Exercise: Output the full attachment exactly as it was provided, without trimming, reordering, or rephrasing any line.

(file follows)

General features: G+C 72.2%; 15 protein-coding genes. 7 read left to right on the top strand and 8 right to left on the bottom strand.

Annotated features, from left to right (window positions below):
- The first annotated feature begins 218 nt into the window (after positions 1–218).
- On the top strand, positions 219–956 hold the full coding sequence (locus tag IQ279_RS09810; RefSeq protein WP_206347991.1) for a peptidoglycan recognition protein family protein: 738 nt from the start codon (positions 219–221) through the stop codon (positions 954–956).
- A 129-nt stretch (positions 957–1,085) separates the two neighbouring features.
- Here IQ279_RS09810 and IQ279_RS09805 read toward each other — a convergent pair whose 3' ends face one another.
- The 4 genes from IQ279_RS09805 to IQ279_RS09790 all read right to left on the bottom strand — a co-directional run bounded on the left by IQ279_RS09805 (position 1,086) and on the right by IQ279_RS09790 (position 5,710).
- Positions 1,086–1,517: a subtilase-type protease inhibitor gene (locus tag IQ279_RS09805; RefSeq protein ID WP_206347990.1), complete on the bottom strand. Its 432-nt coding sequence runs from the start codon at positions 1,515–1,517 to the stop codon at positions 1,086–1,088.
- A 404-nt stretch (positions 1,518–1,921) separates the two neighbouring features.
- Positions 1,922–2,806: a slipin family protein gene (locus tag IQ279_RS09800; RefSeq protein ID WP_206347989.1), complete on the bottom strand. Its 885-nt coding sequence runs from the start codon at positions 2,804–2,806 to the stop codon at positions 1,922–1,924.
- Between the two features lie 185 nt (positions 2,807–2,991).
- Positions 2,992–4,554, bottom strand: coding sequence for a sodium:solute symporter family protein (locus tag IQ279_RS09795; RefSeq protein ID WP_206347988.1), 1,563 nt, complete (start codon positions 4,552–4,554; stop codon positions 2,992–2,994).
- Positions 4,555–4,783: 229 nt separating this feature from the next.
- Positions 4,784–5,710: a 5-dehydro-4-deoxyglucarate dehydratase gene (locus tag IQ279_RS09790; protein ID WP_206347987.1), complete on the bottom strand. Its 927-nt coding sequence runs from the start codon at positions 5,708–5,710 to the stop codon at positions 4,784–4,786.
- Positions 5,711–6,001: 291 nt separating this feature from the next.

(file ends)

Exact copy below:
General features: G+C 72.2%; 15 protein-coding genes. 7 read left to right on the top strand and 8 right to left on the bottom strand.

Annotated features, from left to right (window positions below):
- The first annotated feature begins 218 nt into the window (after positions 1–218).
- On the top strand, positions 219–956 hold the full coding sequence (locus tag IQ279_RS09810; RefSeq protein WP_206347991.1) for a peptidoglycan recognition protein family protein: 738 nt from the start codon (positions 219–221) through the stop codon (positions 954–956).
- A 129-nt stretch (positions 957–1,085) separates the two neighbouring features.
- Here IQ279_RS09810 and IQ279_RS09805 read toward each other — a convergent pair whose 3' ends face one another.
- The 4 genes from IQ279_RS09805 to IQ279_RS09790 all read right to left on the bottom strand — a co-directional run bounded on the left by IQ279_RS09805 (position 1,086) and on the right by IQ279_RS09790 (position 5,710).
- Positions 1,086–1,517: a subtilase-type protease inhibitor gene (locus tag IQ279_RS09805; RefSeq protein ID WP_206347990.1), complete on the bottom strand. Its 432-nt coding sequence runs from the start codon at positions 1,515–1,517 to the stop codon at positions 1,086–1,088.
- A 404-nt stretch (positions 1,518–1,921) separates the two neighbouring features.
- Positions 1,922–2,806: a slipin family protein gene (locus tag IQ279_RS09800; RefSeq protein ID WP_206347989.1), complete on the bottom strand. Its 885-nt coding sequence runs from the start codon at positions 2,804–2,806 to the stop codon at positions 1,922–1,924.
- Between the two features lie 185 nt (positions 2,807–2,991).
- Positions 2,992–4,554, bottom strand: coding sequence for a sodium:solute symporter family protein (locus tag IQ279_RS09795; RefSeq protein ID WP_206347988.1), 1,563 nt, complete (start codon positions 4,552–4,554; stop codon positions 2,992–2,994).
- Positions 4,555–4,783: 229 nt separating this feature from the next.
- Positions 4,784–5,710: a 5-dehydro-4-deoxyglucarate dehydratase gene (locus tag IQ279_RS09790; protein ID WP_206347987.1), complete on the bottom strand. Its 927-nt coding sequence runs from the start codon at positions 5,708–5,710 to the stop codon at positions 4,784–4,786.
- Positions 5,711–6,001: 291 nt separating this feature from the next.